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Merging Jordanian Arabic and Palestinian Arabic into South Levantine Arabic?Edit
I realize this is a politically charged issue. However, nearly every linguist I have read on the subject does not make a distinction between Palestinian and Jordanian Arabic and instead refer to the two as one South Levantine Arabic or Palestinian-Jordanian Arabic. Linguistically, it seems the more meaningful distinction is between Madani and Fellahi. Let me reiterate that I'm not trying to erase anyone's identity before I state that both the Ethnologue and the Glottolog (which are seldom in agreement on anything) recognize them as one language, with the two dialects instead being Madani and Fellahi. I'mreallygoodatsocialsciencenoreallytrustme (talk) 18:26, 24 April 2018 (UTC)         I'mreallygoodatsocialsciencenoreallytrustme (talk) 17:54, 25 April 2018 (UTC)
- Hi Youareprobablyreallygoodatsocialscience, it is an interesting subject. I do not know enough about it to be able to give a good judgment on your proposal. I did notice that there are quite some scholarly publications that do explicitely mention Palestinian Arabic, these are just some examples, there are dozens or hundreds of them:
- "Acquiring Noun Plurals in Palestinian Arabic: Morphology, Familiarity, and Pattern Frequency Saiegh - Haddad, Elinor ; Hadieh, Areen ; Ravid, Dorit, Language Learning, Dec, 2012, Vol.62, p.1079(31)",
- "Rural Palestinian Arabic : (Abu Shusha dialect) Shahin, Kimary N. author. München : Lincom Europa 2000
- A sociophonetic account of morphophonemic variation in Palestinian Arabic, Cotter, William M. Journal of the Acoustical Society of America, April 2016, Vol.139(4), pp.2216-2216 Carol (Talk) 17:17, 27 April 2018 (UTC)
- Hi User:Carol_Fenijn! Within the articles you have provided as examples, as well as within countless other journal articles, the term "Palestinian Arabic" is used as a synonym for "South Levantine Arabic," "Palestinian-Jordanic Arabic," or "Palestinian-Jordanian Arabic." It is not being used as to create a distinction between Jordanian and Palestinian Arabic. On Wikipedia, we have both articles. My point is that they should be merged into one article as to reflect overwhelming scholarly consensus. On Glottolog, LinguistList, as well as WALS (databases which Wikipedia normally defers to), it is explicitly stated that, within the linguistic world, Palestinian Arabic is regarded synonymously with the aforementioned designations. I am not debating the nomenclature; I am merely proposing accuracy, as well as consistency. I'mreallygoodatsocialsciencenoreallytrustme (talk) 02:14, 30 April 2018 (UTC)
- Hello Youareprobablyreallygoodatsocialscience, that they can be seen as synonyms is very well possible. I tried to falsify the thesis that they are the same and that is not a very easy thing to do. I hope others, preferrably experts on Levantine Arabic, will also give input on this. I currently have no objections to a merge. Carol (Talk) 16:56, 30 April 2018 (UTC)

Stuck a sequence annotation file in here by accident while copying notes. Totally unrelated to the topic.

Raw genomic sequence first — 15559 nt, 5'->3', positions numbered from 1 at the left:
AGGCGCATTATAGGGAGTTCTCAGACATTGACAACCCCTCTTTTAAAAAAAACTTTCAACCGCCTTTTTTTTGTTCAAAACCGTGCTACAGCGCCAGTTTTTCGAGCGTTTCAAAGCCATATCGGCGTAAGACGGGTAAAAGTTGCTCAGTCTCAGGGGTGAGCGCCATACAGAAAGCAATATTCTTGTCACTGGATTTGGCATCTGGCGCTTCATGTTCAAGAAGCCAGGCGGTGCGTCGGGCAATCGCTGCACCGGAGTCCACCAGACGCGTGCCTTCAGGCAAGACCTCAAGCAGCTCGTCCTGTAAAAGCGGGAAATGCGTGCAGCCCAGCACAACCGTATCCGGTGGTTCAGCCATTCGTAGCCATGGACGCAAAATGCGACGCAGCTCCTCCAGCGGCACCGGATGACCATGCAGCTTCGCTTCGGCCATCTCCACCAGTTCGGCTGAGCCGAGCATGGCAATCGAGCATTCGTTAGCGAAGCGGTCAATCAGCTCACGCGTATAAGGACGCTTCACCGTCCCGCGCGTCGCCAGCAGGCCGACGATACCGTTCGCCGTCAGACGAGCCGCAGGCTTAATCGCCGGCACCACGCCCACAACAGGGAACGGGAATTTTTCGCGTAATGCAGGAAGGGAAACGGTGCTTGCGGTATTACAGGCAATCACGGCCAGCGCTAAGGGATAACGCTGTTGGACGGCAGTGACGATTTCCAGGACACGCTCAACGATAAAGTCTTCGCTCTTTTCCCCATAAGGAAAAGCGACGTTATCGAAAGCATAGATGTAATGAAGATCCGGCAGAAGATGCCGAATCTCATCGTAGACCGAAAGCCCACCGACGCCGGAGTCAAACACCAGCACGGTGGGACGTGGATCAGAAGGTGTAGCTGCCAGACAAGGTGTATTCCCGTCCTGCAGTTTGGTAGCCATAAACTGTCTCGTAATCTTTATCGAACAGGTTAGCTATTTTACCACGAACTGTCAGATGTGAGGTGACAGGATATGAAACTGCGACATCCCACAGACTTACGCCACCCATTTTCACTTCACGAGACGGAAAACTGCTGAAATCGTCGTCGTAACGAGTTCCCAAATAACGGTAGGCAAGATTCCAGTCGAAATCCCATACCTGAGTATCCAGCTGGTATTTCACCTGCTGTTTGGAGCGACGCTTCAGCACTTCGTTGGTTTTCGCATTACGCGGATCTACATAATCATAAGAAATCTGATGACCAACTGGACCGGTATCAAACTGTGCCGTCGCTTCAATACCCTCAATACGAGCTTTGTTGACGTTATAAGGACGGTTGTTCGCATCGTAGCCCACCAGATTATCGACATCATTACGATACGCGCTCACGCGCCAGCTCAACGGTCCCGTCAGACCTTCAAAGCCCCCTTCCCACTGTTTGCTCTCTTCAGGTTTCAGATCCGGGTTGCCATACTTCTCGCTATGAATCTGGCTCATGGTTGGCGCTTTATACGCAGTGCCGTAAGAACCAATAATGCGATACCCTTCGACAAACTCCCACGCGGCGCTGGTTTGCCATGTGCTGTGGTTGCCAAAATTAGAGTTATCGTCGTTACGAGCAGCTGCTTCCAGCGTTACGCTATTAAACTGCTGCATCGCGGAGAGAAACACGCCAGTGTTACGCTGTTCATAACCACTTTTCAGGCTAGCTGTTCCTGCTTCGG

- @I'mreallygoodatsocialsciencenoreallytrustme: I would say that there are strong geopolitical and cultural reasons, beyond linguists' classifications, influencing the organization of the articles, and little chance of consensus for a merge. As long as the article subject meets notability requirements, and it uses the common name for the concept, I don't see a problem with it. Also, I would say that Ethnologue etc. group the languages of the regions together in their classification, not that they "recognize them as one language". There are clearly identifiable differences between the languages spoken in Palestine and in Jordan (and also within those). Although I'm strongly against the use of made-up language classifications that seems rampant on Wikipedia ("Outer Southern Levantine Arabic" is not a thing!!), I think there is plenty of support and good reason for a Palestinian Arabic article, even if it doesn't have its own official language code for example. There are dozens of books with "Palestinian Arabic" in their titles, and thousands that use the term. Having said that, I'd be interested in an article on South Levantine Arabic, or a better explanation in the Levantine Arabic article about the North/South Levantine official classifications, and perhaps some of the common material could be consolidated there, without the need to delete the two existing articles in a full merge. I was trying to get information about it, and found it lacking. Also, neither the Palestinian Arabic article nor the Jordanian Arabic articles say much about the other, or compare what the differences and similarities are. A new article (or section of Levantine Arabic) could be helpful in providing that. --IamNotU (talk) 18:29, 15 July 2018 (UTC)
- Comment - current article is very inaccurate. Palestinian Arabic is spoken in central Israel, in northern West Bank and in parts of Jordan. In Galilee - it is Lebanese Arabic (Northern Levantine). Palestinian is in fact a central Levantine Arabic dialect, while Southern Levantine is mostly spoken in Gaza strip, by Negev Bedouins, Hebron area and in most of Jordan.GreyShark (dibra) 07:51, 14 October 2018 (UTC)
It is not clear to me why Druze linguistic varieties are described here. Druze do not reside in the State of Palestine and are not considered or consider themselves Palestinians. Furthermore, Galilean Druzes and Carmel Druzes speak Northern Levantine Arabic, so why is it included in this article?GreyShark (dibra) 13:14, 7 December 2018 (UTC)